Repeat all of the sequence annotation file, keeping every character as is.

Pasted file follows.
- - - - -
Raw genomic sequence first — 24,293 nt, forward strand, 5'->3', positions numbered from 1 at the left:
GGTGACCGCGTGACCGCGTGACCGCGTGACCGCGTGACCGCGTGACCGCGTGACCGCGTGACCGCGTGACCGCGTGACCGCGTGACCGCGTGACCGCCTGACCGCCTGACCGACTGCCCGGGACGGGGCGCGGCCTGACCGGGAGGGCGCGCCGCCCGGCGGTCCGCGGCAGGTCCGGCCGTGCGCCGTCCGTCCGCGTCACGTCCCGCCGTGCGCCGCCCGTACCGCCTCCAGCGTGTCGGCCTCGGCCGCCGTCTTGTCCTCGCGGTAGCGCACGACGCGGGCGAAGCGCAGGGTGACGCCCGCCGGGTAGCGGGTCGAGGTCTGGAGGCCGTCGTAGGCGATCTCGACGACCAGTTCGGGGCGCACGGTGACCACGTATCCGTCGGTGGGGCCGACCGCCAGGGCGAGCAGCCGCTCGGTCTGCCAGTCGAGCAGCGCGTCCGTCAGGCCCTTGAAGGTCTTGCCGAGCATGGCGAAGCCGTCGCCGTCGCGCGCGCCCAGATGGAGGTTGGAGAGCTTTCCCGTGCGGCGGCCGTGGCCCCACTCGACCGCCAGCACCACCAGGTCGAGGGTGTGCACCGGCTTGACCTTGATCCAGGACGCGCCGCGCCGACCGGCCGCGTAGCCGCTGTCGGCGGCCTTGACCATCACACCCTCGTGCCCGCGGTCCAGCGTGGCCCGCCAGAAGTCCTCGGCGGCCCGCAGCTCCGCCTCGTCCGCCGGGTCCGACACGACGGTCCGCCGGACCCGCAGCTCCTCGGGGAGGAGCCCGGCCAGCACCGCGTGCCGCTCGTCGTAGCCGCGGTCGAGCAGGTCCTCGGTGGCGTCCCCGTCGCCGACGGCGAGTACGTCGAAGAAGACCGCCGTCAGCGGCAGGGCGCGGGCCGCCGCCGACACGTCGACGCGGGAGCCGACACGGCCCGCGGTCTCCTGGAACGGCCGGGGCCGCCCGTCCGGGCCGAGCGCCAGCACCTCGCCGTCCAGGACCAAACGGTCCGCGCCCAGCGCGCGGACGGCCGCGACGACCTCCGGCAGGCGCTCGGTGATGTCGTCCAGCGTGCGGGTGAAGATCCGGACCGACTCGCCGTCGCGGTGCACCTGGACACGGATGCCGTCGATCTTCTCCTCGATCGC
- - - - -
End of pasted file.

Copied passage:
Raw genomic sequence first — 24,293 nt, forward strand, 5'->3', positions numbered from 1 at the left:
GGTGACCGCGTGACCGCGTGACCGCGTGACCGCGTGACCGCGTGACCGCGTGACCGCGTGACCGCGTGACCGCGTGACCGCGTGACCGCGTGACCGCCTGACCGCCTGACCGACTGCCCGGGACGGGGCGCGGCCTGACCGGGAGGGCGCGCCGCCCGGCGGTCCGCGGCAGGTCCGGCCGTGCGCCGTCCGTCCGCGTCACGTCCCGCCGTGCGCCGCCCGTACCGCCTCCAGCGTGTCGGCCTCGGCCGCCGTCTTGTCCTCGCGGTAGCGCACGACGCGGGCGAAGCGCAGGGTGACGCCCGCCGGGTAGCGGGTCGAGGTCTGGAGGCCGTCGTAGGCGATCTCGACGACCAGTTCGGGGCGCACGGTGACCACGTATCCGTCGGTGGGGCCGACCGCCAGGGCGAGCAGCCGCTCGGTCTGCCAGTCGAGCAGCGCGTCCGTCAGGCCCTTGAAGGTCTTGCCGAGCATGGCGAAGCCGTCGCCGTCGCGCGCGCCCAGATGGAGGTTGGAGAGCTTTCCCGTGCGGCGGCCGTGGCCCCACTCGACCGCCAGCACCACCAGGTCGAGGGTGTGCACCGGCTTGACCTTGATCCAGGACGCGCCGCGCCGACCGGCCGCGTAGCCGCTGTCGGCGGCCTTGACCATCACACCCTCGTGCCCGCGGTCCAGCGTGGCCCGCCAGAAGTCCTCGGCGGCCCGCAGCTCCGCCTCGTCCGCCGGGTCCGACACGACGGTCCGCCGGACCCGCAGCTCCTCGGGGAGGAGCCCGGCCAGCACCGCGTGCCGCTCGTCGTAGCCGCGGTCGAGCAGGTCCTCGGTGGCGTCCCCGTCGCCGACGGCGAGTACGTCGAAGAAGACCGCCGTCAGCGGCAGGGCGCGGGCCGCCGCCGACACGTCGACGCGGGAGCCGACACGGCCCGCGGTCTCCTGGAACGGCCGGGGCCGCCCGTCCGGGCCGAGCGCCAGCACCTCGCCGTCCAGGACCAAACGGTCCGCGCCCAGCGCGCGGACGGCCGCGACGACCTCCGGCAGGCGCTCGGTGATGTCGTCCAGCGTGCGGGTGAAGATCCGGACCGACTCGCCGTCGCGGTGCACCTGGACACGGATGCCGTCGATCTTCTCCTCGATCGC